The Romans used the cross to scare people into submission. They wanted the thought of crucifixion to be so excruciating that potential rebels would put down their swords and pay their taxes. So they tinkered with their torture, finding a way for gravity to suffocate a man slowly over the course of hours, if not days. Sometimes a small seat was placed under the buttocks, preventing the body from slumping too far down. The Roman poet Seneca and the Christian author Justin Martyr suggest that the seat was spiked like a horn, which would impale your private parts. Most victims were crucified naked, a degrading and shameful detail, especially since crosses were put up at major intersections to scare as many people as possible. You would bleed, cry, beg, urinate, defecate, vomit, and beg some more. There is no word that captures the horror of the cross.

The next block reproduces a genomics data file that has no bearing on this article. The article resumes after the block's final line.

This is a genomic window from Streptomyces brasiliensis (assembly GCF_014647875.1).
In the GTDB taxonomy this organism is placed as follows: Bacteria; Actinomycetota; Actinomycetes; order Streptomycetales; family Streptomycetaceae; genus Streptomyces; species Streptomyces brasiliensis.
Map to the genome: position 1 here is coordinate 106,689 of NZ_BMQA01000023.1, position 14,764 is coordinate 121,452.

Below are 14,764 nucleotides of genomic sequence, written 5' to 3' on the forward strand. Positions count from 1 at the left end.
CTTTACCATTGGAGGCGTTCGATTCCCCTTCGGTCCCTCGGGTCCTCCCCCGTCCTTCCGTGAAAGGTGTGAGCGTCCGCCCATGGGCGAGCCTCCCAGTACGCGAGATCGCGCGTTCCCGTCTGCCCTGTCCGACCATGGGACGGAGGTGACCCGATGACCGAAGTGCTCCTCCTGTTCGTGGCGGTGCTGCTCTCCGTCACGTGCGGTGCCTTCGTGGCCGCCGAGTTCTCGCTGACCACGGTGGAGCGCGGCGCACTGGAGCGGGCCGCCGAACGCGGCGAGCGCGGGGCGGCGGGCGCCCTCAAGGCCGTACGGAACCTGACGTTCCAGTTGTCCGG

I wonder what expression was on the face of the apostle Paul, a Roman citizen, when he wrote, “[Jesus] humbled himself by becoming obedient to death—even death on a cross!” (Philippians 2:8). I shudder to think of someone as gentle and holy as Jesus on something as gruesome and cruel as a cross.
Yet a crucified Savior says much to our hearts. It says that Jesus will do anything to save us, that his love for us is extreme, that his desire to reunite us to God is relentless. You might not be able to trust a king on a comfortable throne, but a King on a rugged cross is worthy of every ounce of your faith.